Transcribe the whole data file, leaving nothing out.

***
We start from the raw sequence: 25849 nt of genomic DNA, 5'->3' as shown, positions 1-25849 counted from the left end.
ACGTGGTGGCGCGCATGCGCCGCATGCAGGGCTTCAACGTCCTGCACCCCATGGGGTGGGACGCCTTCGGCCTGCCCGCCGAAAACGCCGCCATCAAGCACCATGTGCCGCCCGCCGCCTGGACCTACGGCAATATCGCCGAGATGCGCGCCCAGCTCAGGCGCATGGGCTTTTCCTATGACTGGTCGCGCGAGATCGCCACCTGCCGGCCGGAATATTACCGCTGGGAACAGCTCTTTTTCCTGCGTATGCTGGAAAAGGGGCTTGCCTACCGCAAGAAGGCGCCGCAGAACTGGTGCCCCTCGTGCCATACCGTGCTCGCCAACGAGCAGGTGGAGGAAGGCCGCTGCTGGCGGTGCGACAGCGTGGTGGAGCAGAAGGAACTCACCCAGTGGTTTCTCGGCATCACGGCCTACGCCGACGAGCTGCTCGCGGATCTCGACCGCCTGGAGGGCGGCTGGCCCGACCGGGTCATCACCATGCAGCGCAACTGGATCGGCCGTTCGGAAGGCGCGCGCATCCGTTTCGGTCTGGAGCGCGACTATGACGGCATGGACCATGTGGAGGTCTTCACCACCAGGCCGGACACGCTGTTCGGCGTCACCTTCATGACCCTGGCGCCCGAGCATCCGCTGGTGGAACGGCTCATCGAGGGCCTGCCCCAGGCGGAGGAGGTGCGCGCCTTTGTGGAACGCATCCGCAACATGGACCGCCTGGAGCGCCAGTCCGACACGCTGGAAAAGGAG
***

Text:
We start from the raw sequence: 25849 nt of genomic DNA, 5'->3' as shown, positions 1-25849 counted from the left end.
ACGTGGTGGCGCGCATGCGCCGCATGCAGGGCTTCAACGTCCTGCACCCCATGGGGTGGGACGCCTTCGGCCTGCCCGCCGAAAACGCCGCCATCAAGCACCATGTGCCGCCCGCCGCCTGGACCTACGGCAATATCGCCGAGATGCGCGCCCAGCTCAGGCGCATGGGCTTTTCCTATGACTGGTCGCGCGAGATCGCCACCTGCCGGCCGGAATATTACCGCTGGGAACAGCTCTTTTTCCTGCGTATGCTGGAAAAGGGGCTTGCCTACCGCAAGAAGGCGCCGCAGAACTGGTGCCCCTCGTGCCATACCGTGCTCGCCAACGAGCAGGTGGAGGAAGGCCGCTGCTGGCGGTGCGACAGCGTGGTGGAGCAGAAGGAACTCACCCAGTGGTTTCTCGGCATCACGGCCTACGCCGACGAGCTGCTCGCGGATCTCGACCGCCTGGAGGGCGGCTGGCCCGACCGGGTCATCACCATGCAGCGCAACTGGATCGGCCGTTCGGAAGGCGCGCGCATCCGTTTCGGTCTGGAGCGCGACTATGACGGCATGGACCATGTGGAGGTCTTCACCACCAGGCCGGACACGCTGTTCGGCGTCACCTTCATGACCCTGGCGCCCGAGCATCCGCTGGTGGAACGGCTCATCGAGGGCCTGCCCCAGGCGGAGGAGGTGCGCGCCTTTGTGGAACGCATCCGCAACATGGACCGCCTGGAGCGCCAGTCCGACACGCTGGAAAAGGAG